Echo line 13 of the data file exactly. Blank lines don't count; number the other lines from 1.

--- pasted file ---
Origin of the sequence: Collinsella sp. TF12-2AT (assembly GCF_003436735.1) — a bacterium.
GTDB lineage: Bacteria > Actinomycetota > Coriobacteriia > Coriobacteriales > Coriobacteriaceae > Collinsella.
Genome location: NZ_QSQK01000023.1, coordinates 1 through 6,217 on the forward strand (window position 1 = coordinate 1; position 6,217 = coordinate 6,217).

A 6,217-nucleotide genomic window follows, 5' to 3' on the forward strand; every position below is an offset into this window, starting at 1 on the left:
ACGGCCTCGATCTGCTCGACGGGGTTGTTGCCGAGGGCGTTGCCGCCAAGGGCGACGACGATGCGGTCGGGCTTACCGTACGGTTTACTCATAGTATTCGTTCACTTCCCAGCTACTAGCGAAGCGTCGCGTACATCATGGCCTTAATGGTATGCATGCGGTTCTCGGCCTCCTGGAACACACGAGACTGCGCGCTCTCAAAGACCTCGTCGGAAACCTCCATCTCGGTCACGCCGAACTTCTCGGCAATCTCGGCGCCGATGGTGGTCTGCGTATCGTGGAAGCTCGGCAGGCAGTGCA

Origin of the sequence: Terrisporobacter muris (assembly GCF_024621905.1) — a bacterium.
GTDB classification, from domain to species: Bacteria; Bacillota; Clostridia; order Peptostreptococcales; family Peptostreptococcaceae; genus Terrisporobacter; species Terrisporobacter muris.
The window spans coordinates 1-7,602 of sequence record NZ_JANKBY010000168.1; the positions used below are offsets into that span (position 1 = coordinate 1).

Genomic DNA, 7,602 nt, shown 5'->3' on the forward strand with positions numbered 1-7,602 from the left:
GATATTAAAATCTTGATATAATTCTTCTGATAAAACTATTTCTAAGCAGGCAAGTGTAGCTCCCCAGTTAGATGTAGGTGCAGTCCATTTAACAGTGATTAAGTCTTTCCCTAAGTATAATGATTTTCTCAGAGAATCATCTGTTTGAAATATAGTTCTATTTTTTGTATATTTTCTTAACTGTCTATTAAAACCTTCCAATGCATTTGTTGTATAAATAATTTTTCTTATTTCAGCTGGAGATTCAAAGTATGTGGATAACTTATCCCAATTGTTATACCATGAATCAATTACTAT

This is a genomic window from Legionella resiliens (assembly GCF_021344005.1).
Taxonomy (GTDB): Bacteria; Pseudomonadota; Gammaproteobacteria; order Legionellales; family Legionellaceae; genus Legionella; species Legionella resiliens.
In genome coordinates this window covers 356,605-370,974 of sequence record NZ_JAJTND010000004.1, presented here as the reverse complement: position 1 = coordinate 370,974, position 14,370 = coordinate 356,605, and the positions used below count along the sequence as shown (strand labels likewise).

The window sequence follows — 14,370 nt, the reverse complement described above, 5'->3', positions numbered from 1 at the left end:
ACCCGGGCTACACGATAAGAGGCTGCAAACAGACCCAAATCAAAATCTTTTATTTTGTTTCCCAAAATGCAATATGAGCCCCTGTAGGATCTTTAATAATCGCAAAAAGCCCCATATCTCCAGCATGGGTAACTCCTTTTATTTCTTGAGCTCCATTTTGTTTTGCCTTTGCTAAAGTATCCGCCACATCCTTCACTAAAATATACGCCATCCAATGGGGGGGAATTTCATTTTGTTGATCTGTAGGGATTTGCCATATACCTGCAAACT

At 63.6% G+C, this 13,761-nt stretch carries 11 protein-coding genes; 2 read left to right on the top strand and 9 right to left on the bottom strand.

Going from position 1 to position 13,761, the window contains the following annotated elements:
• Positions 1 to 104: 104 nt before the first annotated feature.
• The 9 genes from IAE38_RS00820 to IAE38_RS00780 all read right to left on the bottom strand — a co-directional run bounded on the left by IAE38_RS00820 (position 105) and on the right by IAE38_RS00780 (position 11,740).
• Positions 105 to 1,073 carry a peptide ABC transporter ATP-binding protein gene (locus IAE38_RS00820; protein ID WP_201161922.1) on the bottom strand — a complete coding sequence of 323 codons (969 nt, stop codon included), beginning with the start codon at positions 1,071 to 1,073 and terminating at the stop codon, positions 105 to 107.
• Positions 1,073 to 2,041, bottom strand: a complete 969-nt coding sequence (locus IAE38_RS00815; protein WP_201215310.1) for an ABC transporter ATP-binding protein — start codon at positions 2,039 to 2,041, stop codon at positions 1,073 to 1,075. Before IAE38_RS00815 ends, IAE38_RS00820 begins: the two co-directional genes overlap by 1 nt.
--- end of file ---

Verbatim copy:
In genome coordinates this window covers 356,605-370,974 of sequence record NZ_JAJTND010000004.1, presented here as the reverse complement: position 1 = coordinate 370,974, position 14,370 = coordinate 356,605, and the positions used below count along the sequence as shown (strand labels likewise).